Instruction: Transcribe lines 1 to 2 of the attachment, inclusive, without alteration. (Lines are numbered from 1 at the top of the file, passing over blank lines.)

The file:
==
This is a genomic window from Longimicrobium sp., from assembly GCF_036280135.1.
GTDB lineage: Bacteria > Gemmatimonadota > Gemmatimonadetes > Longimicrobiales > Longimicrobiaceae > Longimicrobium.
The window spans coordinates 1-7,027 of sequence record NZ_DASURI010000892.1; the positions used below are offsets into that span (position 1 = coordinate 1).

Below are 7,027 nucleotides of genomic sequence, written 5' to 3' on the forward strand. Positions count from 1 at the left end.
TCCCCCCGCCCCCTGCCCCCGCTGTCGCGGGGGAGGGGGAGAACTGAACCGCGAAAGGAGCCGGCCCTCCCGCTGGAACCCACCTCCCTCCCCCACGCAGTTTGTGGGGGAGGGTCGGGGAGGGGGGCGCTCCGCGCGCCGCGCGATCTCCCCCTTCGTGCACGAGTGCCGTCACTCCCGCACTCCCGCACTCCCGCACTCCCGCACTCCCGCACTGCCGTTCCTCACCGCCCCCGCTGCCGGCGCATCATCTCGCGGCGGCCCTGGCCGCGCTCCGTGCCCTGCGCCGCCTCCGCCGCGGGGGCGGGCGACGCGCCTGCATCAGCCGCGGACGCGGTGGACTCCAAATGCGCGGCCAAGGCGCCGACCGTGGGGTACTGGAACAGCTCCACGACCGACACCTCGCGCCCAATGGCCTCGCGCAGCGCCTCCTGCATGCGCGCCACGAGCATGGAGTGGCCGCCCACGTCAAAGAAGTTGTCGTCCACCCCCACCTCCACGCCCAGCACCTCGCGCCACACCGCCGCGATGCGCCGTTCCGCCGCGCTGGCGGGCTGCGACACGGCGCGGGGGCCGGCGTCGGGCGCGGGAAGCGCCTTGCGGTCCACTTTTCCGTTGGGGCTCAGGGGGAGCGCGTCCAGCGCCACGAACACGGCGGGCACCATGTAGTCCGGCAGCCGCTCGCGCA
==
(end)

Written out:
This is a genomic window from Longimicrobium sp., from assembly GCF_036280135.1.
GTDB lineage: Bacteria > Gemmatimonadota > Gemmatimonadetes > Longimicrobiales > Longimicrobiaceae > Longimicrobium.